The Elk Creek Campground near New Castle has taken several steps to address code violations and other concerns with Garfield County, a representative for the property, which is now in foreclosure, reported to city commissioners on Monday. county.
While this bars the county from potential enforcement action, it doesn’t mean the owner, or any successor in a future real estate transaction, couldn’t be subject to more than $12,000 in fines. for allowing tenants to stay illegally through the winter, county officials said Monday.
County Commissioner Mike Samson, for his part, said he was inclined to pursue that money.
“This piece of property, since I’ve been commissioner, has been a pain in the ass,” Samson said of violations dating back to previous owners in the late 2000s and regular complaints from neighbors of the grounds. campground located on East Route of Elk Creek.
“I think we need to seriously look into this Notice of Default,” Samson said of possibly seeking fines of up to $100 a day since the campground is noncompliant. The campsite was to cease on November 1, 2021.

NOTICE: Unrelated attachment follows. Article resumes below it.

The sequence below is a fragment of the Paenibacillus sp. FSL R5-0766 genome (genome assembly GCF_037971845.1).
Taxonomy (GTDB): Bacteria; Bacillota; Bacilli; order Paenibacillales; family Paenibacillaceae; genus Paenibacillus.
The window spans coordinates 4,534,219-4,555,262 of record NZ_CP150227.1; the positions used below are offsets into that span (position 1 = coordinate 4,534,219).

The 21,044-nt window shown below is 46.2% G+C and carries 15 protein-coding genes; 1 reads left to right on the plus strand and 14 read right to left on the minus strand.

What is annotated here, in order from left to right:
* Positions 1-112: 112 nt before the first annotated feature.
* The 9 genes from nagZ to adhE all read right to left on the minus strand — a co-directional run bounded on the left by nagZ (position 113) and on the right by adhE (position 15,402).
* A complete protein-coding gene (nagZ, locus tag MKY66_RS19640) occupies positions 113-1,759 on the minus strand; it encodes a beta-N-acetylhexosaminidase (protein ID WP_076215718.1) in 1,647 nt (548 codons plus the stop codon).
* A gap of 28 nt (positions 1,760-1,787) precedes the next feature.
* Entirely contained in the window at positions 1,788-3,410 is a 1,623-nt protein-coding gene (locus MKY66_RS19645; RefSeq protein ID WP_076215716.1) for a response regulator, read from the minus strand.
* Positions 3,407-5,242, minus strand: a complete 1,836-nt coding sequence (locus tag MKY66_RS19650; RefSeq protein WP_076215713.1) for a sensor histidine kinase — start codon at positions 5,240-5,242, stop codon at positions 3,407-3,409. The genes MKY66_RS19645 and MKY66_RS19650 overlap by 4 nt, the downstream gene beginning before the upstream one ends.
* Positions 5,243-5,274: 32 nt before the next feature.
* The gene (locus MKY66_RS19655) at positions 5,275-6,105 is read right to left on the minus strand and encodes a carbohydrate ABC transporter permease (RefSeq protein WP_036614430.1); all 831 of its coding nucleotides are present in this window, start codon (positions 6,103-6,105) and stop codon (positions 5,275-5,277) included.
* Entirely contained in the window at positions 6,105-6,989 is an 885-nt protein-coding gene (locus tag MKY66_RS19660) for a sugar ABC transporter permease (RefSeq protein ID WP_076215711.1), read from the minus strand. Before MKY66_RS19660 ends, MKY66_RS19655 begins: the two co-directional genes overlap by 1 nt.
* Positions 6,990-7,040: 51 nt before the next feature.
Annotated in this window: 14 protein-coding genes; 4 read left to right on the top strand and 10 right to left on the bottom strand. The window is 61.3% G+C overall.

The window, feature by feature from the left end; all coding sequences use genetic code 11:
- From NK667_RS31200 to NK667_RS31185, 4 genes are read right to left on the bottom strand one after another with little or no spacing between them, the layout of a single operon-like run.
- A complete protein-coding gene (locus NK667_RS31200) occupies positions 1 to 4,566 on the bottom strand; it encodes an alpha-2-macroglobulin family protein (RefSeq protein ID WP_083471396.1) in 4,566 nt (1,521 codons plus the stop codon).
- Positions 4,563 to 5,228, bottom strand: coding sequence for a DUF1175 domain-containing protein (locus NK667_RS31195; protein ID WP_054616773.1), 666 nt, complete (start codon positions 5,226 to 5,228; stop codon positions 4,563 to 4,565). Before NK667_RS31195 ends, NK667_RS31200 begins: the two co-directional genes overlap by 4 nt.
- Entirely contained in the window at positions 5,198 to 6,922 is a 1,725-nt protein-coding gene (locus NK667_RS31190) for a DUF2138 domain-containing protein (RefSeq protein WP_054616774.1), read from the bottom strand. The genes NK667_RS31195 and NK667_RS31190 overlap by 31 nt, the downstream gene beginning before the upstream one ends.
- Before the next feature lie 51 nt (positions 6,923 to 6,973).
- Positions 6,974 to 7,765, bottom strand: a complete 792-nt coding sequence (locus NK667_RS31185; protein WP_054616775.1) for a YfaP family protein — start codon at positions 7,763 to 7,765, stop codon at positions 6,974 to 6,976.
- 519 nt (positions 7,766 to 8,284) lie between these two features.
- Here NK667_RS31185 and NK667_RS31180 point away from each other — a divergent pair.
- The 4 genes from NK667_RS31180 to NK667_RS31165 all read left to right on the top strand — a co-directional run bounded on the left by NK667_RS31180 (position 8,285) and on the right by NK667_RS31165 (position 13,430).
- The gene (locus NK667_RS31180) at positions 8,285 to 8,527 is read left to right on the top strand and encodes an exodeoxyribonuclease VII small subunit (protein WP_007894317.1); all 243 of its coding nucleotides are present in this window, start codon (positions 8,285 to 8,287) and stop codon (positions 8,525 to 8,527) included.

Samson even suggested finding a way to use some of that money to reimburse campground renters who prepaid the rent for their RV or RV space and then get them said they had to leave before the end of winter.
“They were exploited,” Samson said.
Sean de Moraes, who was appointed receiver in foreclosure action against campground owner Beau Haines, told commissioners on Monday that four campers remain at the site because they are frozen and cannot move until the snow and ice melt.
They have been told they will have to move as soon as possible, de Moraes said.
County permits only allow seasonal camping in the 67-space Elk Creek Campground between May 1 and November 1. has been applied for several years.
An inspection by private engineers determined that the campground’s septic system is not leaking into the town of New Castle’s Elk Creek water supply, de Moraes said.
This was one of the main concerns expressed during a previous meeting with County Commissioners by New Castle Town Manager David Reynolds.
A separate contractor was also able to fix the campground’s water system, and the water is now chlorinated again, de Moraes said. The Colorado Department of Public Health and Environment and Garfield County officials have been made aware of this process, he said.
Trash that had been accumulating at the site has also since been removed, he said.
At this point, given how long it would take to forcibly evict the handful of remaining tenants, it’s not something the county is inclined to pursue, County Attorney Tari Williams said.
Such actions can easily take 60 days, she said.
“Our goal is compliance,” Williams said, adding that if reasonable progress is made to address health and safety violations, no enforcement action will be taken.
De Moraes said in a separate interview following the meeting that it was still possible the campground could open for the season on May 1, although the property situation remains uncertain.